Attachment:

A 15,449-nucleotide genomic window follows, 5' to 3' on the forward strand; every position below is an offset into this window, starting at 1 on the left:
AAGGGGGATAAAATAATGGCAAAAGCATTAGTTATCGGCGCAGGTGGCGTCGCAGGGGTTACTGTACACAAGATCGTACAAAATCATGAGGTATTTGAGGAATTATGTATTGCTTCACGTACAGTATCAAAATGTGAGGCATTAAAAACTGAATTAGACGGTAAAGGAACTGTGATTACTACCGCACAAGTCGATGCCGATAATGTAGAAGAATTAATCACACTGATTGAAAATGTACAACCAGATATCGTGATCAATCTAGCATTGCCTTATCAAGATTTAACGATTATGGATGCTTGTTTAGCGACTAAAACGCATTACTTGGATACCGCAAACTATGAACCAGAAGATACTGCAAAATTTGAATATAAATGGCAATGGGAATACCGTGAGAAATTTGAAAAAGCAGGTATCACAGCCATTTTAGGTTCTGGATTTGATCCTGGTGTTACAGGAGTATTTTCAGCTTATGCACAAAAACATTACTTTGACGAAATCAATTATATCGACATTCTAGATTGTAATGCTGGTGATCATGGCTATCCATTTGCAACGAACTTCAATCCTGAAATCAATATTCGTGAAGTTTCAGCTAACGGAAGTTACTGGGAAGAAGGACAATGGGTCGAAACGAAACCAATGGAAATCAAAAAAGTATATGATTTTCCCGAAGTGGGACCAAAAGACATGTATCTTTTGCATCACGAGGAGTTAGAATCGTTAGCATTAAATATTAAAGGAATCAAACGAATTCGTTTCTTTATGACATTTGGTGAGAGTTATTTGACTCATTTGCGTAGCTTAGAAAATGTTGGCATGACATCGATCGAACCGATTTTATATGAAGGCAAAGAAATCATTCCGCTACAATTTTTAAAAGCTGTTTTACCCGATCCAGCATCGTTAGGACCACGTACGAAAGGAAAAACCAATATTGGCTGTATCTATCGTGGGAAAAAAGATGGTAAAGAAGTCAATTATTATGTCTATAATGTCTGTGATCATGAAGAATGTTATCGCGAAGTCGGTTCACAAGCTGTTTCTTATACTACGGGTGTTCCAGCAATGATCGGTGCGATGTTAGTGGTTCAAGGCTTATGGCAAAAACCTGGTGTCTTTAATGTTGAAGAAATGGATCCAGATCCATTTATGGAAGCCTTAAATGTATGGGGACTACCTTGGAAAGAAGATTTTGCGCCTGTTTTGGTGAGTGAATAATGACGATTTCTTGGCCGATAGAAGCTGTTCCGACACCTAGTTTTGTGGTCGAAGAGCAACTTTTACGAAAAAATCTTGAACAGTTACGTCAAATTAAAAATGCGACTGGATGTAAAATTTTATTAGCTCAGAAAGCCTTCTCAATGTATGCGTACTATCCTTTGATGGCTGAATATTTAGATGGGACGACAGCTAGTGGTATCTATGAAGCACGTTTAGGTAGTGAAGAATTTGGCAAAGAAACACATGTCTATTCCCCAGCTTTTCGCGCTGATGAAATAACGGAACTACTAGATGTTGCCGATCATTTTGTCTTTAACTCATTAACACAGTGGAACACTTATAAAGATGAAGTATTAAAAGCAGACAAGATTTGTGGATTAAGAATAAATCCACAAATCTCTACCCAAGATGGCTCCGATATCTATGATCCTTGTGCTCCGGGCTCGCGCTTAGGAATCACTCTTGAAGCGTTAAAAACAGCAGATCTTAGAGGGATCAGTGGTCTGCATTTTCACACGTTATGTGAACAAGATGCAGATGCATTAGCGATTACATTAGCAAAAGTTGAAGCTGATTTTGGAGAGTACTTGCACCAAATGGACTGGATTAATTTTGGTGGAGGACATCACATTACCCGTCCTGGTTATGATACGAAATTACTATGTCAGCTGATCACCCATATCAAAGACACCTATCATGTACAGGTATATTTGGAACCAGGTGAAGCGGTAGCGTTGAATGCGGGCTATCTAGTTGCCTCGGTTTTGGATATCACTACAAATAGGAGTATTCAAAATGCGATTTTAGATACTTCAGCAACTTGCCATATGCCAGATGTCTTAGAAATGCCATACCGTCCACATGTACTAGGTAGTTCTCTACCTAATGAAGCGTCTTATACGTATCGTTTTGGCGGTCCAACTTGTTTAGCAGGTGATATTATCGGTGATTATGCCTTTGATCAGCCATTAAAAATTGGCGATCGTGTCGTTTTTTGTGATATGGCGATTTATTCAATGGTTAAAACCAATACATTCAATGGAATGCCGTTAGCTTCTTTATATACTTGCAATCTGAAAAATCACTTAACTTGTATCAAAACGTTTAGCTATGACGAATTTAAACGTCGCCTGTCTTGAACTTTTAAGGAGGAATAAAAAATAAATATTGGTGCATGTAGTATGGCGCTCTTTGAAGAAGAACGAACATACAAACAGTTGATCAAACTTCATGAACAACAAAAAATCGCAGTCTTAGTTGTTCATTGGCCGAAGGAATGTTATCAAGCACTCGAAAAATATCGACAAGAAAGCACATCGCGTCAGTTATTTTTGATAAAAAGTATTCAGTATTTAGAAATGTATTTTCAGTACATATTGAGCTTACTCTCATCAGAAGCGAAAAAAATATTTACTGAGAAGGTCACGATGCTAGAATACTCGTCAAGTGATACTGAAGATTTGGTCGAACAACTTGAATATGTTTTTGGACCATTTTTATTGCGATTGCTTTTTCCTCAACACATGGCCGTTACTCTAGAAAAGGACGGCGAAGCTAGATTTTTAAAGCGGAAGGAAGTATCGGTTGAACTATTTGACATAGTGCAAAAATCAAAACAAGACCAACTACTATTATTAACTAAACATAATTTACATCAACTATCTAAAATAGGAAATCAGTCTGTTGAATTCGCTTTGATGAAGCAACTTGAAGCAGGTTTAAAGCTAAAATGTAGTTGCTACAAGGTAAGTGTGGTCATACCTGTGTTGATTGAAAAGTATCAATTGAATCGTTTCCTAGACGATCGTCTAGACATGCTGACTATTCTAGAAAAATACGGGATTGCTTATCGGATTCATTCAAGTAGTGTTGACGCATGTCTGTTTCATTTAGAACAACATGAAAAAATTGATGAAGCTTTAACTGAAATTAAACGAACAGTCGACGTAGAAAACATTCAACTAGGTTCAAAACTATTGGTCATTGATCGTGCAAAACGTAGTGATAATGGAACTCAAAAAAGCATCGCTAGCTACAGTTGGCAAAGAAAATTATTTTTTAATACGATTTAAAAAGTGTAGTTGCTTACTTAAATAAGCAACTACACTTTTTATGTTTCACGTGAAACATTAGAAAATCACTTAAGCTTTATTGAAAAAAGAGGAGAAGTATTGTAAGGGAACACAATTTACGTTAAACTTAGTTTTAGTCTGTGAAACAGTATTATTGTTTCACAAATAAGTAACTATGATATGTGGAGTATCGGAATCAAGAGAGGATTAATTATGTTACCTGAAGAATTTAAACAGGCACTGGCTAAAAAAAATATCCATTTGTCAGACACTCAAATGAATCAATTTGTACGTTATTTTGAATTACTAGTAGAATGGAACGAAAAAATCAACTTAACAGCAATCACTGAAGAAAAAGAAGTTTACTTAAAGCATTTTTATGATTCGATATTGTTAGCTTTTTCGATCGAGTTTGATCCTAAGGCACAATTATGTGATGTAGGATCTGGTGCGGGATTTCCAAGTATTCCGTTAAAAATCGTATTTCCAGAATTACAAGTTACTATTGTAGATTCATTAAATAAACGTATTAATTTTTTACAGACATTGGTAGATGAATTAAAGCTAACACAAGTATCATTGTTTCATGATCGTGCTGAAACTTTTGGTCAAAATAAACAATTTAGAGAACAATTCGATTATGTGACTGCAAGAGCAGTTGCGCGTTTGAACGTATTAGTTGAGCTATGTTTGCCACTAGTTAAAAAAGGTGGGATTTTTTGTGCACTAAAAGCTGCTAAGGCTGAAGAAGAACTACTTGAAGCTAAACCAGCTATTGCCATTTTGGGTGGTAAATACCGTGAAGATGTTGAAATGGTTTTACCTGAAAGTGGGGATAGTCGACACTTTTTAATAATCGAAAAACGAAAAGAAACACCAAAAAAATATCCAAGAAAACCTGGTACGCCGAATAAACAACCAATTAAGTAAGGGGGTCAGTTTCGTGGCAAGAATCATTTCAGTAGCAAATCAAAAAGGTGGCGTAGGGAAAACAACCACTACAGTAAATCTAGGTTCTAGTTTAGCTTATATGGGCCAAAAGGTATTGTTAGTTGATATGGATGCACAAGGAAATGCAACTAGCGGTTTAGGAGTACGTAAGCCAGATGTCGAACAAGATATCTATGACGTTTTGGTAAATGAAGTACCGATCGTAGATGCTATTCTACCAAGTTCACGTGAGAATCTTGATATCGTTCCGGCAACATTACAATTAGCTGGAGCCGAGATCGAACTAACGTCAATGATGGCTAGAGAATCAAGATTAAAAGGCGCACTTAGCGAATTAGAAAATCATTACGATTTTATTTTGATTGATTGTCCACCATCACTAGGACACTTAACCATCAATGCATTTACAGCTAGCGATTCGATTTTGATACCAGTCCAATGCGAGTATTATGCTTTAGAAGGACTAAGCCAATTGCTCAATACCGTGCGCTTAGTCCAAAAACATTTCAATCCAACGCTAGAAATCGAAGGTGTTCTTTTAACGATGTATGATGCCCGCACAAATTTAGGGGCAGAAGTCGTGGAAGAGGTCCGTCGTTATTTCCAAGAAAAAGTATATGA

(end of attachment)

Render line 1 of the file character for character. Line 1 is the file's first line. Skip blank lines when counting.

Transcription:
A 15,449-nucleotide genomic window follows, 5' to 3' on the forward strand; every position below is an offset into this window, starting at 1 on the left: